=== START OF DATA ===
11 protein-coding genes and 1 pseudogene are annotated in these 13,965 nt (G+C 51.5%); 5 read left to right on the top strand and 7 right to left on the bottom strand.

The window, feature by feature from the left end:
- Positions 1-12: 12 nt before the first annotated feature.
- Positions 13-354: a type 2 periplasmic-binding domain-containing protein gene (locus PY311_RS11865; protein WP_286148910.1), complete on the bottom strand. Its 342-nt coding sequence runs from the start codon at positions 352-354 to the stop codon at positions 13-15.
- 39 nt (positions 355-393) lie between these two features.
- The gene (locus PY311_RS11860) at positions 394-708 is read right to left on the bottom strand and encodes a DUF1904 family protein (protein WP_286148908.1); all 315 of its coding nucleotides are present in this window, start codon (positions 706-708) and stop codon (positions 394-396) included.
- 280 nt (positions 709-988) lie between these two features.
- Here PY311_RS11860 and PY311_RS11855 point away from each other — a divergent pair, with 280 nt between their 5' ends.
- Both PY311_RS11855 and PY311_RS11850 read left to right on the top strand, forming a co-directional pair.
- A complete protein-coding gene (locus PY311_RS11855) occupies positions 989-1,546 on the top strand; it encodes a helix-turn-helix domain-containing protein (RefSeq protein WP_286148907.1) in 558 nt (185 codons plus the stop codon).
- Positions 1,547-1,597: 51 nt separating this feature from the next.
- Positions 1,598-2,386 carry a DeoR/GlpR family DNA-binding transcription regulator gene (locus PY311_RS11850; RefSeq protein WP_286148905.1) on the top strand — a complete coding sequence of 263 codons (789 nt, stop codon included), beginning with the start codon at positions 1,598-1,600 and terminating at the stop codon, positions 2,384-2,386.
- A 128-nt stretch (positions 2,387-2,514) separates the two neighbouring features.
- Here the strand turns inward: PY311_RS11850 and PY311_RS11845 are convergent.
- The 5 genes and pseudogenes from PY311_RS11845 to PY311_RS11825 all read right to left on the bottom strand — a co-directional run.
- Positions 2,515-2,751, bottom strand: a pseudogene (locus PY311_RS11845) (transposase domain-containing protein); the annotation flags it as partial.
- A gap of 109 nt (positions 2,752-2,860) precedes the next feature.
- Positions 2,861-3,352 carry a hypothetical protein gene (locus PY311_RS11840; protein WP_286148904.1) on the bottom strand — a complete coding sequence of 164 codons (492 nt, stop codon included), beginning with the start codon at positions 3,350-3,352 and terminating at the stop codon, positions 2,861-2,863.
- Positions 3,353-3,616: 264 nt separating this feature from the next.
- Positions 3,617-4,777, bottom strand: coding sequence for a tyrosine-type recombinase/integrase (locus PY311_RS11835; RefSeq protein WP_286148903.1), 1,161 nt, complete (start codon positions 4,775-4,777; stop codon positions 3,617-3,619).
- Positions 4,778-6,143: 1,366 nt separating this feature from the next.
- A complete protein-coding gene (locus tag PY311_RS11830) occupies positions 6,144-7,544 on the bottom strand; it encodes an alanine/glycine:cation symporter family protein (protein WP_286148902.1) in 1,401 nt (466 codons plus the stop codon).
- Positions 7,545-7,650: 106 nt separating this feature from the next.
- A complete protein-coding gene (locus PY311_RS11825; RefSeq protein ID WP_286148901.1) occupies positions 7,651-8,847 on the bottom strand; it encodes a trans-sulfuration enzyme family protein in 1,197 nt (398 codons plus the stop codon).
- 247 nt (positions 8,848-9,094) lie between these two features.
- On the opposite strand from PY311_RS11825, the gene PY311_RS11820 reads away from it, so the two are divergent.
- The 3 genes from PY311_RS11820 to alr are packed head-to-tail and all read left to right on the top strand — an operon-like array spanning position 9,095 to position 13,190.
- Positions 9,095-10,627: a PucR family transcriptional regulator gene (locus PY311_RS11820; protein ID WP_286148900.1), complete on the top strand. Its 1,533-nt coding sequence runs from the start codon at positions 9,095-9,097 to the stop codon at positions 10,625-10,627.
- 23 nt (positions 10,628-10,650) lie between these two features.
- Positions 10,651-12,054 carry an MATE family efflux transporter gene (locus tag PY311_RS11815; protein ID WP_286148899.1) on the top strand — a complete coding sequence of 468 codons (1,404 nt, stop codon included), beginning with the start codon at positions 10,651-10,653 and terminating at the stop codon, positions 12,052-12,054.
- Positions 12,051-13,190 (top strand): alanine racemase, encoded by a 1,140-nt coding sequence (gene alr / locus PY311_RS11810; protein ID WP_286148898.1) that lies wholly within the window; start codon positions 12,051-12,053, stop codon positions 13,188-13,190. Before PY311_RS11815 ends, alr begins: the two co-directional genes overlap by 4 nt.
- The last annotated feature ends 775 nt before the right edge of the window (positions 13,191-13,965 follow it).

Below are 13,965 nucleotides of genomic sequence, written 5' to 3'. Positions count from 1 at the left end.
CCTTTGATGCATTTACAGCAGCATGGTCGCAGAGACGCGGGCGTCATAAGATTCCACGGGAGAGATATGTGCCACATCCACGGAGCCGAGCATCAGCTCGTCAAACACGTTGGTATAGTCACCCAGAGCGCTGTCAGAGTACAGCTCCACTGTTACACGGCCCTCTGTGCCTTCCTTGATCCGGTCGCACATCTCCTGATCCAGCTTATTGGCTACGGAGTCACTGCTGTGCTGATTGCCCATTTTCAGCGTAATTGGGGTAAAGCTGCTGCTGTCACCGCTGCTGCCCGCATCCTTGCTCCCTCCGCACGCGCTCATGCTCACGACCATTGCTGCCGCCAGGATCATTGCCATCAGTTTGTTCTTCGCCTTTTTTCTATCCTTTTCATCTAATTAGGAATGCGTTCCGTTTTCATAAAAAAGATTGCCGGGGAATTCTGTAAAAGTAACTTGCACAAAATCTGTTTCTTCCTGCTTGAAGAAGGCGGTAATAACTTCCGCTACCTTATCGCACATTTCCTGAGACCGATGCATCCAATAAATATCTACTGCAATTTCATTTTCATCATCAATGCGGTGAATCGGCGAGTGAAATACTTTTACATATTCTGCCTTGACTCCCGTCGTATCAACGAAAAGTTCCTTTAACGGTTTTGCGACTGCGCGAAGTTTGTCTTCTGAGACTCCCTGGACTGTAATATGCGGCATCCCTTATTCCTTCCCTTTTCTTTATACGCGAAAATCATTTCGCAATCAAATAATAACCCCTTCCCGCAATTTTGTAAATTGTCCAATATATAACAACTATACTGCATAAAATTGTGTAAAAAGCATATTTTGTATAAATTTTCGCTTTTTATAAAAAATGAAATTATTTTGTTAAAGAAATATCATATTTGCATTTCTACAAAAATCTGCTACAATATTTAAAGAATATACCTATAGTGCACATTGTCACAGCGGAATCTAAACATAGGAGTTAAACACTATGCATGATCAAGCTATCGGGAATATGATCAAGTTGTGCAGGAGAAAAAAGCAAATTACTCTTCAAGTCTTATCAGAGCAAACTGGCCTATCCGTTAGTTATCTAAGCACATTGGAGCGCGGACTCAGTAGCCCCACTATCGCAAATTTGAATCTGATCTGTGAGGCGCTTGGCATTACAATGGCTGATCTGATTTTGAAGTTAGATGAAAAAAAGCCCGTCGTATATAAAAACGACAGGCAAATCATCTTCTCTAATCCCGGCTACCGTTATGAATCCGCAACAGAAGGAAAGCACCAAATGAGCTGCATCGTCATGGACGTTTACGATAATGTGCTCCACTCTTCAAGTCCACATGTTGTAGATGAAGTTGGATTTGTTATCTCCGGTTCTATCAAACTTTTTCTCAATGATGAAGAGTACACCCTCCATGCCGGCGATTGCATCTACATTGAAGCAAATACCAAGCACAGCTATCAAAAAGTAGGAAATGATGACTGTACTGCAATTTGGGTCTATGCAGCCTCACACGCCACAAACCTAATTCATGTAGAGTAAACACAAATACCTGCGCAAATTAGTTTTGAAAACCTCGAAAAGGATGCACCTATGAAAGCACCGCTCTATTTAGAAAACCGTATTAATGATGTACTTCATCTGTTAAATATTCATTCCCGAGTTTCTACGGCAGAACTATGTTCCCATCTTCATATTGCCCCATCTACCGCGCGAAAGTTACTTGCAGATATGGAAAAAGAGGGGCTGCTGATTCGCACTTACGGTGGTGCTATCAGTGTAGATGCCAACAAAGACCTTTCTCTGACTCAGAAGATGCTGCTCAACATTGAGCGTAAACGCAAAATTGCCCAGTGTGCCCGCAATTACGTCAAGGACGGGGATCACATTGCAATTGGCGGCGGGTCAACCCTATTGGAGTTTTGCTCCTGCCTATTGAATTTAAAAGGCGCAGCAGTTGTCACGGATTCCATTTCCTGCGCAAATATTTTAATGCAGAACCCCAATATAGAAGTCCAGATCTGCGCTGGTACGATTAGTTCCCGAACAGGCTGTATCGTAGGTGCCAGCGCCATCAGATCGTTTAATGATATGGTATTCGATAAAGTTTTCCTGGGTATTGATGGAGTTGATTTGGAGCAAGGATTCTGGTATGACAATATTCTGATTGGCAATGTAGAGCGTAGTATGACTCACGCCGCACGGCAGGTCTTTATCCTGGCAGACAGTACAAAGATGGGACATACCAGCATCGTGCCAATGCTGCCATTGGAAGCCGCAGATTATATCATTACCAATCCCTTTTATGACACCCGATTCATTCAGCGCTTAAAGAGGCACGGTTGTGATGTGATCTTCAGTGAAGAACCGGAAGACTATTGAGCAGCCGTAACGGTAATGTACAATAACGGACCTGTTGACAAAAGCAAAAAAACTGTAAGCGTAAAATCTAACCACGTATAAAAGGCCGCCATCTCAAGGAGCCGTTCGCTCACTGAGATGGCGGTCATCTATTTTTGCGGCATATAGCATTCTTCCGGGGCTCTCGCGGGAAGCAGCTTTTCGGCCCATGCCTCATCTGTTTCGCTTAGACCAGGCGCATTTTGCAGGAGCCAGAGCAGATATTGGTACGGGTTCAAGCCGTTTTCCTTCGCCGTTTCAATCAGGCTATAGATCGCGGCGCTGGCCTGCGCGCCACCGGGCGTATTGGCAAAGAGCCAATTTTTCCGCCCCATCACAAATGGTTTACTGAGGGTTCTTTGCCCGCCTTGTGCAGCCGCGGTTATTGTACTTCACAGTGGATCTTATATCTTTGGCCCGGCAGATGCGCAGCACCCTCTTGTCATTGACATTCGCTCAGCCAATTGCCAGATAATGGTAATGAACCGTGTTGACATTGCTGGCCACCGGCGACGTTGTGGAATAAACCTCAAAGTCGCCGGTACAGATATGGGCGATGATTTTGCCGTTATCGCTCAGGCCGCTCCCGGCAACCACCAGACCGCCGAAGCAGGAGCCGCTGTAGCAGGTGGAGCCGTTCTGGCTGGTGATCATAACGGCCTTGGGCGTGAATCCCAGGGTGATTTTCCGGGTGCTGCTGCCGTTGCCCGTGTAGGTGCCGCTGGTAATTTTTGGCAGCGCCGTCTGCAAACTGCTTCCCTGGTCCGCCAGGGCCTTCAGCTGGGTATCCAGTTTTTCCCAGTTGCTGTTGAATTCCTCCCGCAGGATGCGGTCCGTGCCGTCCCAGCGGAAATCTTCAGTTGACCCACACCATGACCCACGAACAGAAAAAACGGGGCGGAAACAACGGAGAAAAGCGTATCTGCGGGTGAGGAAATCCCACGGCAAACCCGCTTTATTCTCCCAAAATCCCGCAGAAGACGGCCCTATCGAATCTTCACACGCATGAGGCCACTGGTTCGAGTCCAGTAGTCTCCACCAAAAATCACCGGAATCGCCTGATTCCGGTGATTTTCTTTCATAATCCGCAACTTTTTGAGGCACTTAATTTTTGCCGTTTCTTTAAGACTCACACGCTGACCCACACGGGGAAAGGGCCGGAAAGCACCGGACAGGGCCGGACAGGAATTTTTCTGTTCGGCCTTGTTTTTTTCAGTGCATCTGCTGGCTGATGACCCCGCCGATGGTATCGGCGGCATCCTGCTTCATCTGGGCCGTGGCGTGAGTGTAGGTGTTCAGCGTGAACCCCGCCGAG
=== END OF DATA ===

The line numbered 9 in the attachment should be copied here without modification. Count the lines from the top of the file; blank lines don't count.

- Both PY311_RS11855 and PY311_RS11850 read left to right on the top strand, forming a co-directional pair.